The U.S. is formally part of the biggest global trade partnership in history after the countries involved in the Trans-Pacific Partnership symbolically signed the deal in New Zealand. For President Obama, now comes the hard work.
Twelve countries bordering the Pacific Ocean negotiated for years to hammer out the TPP. Though the deal is expected to open up new markets for American agricultural exports, especially soybeans and beef, it remains controversial.
“There are some people suggesting the concessions that have been made in terms of access into the U.S. market will offset that,” said Julian Binfield, director of international programs at the University of Missouri. “Or some people would suggest that the deal didn’t as go far as some people would have liked.”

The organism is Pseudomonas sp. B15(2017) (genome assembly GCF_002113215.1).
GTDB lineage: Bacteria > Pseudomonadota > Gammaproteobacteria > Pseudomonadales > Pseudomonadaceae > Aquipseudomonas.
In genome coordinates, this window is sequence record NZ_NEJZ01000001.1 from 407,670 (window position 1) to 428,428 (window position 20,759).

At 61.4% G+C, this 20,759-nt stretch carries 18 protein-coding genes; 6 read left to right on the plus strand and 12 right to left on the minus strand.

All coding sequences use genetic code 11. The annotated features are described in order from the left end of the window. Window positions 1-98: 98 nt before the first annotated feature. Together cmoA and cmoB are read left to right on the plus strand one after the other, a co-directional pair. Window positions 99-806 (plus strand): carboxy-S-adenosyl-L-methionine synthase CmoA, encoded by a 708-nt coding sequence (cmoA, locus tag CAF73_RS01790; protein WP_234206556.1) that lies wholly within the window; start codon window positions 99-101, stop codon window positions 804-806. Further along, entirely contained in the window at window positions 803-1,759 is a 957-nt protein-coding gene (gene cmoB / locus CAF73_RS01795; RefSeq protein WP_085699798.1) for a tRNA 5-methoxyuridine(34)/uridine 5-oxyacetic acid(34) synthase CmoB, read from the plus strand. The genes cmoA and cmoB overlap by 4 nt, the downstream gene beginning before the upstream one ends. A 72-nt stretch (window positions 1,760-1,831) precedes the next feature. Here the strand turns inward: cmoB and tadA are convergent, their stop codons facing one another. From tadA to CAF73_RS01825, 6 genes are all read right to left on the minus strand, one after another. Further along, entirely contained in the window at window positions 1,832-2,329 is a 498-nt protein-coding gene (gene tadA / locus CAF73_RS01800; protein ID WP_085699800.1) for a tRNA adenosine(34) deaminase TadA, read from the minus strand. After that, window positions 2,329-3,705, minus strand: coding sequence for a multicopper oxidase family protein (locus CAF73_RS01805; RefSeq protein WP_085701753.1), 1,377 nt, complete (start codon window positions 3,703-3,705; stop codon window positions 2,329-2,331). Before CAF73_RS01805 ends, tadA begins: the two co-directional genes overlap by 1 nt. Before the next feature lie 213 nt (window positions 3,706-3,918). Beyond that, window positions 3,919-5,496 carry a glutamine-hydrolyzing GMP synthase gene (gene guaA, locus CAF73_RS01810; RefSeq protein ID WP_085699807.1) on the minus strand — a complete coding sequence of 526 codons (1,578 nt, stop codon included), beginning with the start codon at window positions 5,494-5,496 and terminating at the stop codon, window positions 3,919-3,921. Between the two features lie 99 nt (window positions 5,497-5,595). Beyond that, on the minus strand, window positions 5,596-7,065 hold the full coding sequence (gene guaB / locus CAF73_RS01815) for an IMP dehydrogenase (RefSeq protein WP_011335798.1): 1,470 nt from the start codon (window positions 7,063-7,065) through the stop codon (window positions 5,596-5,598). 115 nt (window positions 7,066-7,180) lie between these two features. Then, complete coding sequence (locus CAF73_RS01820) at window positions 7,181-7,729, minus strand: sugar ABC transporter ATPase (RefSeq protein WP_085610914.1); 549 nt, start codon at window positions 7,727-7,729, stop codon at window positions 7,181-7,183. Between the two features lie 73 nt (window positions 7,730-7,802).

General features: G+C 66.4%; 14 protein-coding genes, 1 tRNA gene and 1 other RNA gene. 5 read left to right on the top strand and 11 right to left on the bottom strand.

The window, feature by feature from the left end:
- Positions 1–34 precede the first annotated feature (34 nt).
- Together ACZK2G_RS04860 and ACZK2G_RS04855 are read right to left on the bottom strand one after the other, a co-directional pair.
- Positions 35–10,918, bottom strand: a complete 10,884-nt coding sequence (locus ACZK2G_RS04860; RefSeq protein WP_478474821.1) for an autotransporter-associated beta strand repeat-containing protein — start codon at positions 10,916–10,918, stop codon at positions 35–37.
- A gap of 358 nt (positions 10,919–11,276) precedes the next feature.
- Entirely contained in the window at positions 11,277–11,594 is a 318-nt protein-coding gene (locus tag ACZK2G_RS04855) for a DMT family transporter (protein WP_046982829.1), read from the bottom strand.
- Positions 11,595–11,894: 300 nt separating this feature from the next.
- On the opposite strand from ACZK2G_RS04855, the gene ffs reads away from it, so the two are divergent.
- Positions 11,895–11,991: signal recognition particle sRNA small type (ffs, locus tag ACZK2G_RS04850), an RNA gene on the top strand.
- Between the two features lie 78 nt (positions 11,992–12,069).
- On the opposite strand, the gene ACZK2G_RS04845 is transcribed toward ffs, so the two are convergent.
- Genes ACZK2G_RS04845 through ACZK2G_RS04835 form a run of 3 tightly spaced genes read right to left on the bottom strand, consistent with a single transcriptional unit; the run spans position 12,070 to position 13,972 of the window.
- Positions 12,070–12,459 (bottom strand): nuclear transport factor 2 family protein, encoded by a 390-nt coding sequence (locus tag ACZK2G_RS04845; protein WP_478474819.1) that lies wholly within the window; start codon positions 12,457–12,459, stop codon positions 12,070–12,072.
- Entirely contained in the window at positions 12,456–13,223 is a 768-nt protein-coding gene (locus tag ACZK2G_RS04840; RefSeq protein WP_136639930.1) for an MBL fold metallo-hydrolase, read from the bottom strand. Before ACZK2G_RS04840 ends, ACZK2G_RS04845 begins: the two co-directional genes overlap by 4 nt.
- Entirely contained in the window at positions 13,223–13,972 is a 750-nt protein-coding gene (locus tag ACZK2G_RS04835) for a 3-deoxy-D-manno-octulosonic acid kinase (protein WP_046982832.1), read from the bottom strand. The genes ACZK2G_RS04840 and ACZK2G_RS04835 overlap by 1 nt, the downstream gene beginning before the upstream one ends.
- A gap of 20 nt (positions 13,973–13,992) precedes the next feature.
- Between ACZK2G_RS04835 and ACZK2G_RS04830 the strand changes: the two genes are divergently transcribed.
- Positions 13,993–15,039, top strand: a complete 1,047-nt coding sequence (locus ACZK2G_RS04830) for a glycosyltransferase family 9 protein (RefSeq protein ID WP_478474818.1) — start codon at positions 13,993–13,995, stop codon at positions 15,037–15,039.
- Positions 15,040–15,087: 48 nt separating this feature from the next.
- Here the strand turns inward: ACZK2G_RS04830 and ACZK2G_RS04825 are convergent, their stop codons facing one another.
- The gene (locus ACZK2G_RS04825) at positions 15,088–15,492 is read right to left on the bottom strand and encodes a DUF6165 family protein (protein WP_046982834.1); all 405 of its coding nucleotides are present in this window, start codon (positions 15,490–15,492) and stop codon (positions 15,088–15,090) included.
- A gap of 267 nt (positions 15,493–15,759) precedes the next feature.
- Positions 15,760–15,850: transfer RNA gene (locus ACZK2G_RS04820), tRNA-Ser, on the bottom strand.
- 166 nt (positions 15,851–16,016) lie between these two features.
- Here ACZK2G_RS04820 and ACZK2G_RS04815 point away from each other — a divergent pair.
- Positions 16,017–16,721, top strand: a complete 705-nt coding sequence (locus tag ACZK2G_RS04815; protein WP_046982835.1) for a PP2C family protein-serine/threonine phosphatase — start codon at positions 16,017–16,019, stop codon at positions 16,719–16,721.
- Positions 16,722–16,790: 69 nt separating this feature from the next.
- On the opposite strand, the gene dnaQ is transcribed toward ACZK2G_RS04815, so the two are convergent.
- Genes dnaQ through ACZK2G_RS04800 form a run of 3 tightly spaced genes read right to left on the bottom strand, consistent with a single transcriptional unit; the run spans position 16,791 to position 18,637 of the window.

The battle now moves to Congress for approval, where the TPP has been met with opposition from both sides of the aisle. Legislators will ultimately vote to approve or reject the deal in the coming months.
While the 2016 presidential candidates have been making the TPP a talking point for their campaigns, the agreement remains a political issue. Democrats have chided the deal for putting big businesses first and sending jobs overseas. Some republicans say it’s a bad deal and want to move slowly through the details.
Binfield said the current thinking seems to be that progress on the deal will be made during the summer. “But a lot of people are suggesting that the final vote,” he said, “might be delayed until the lame duck session.”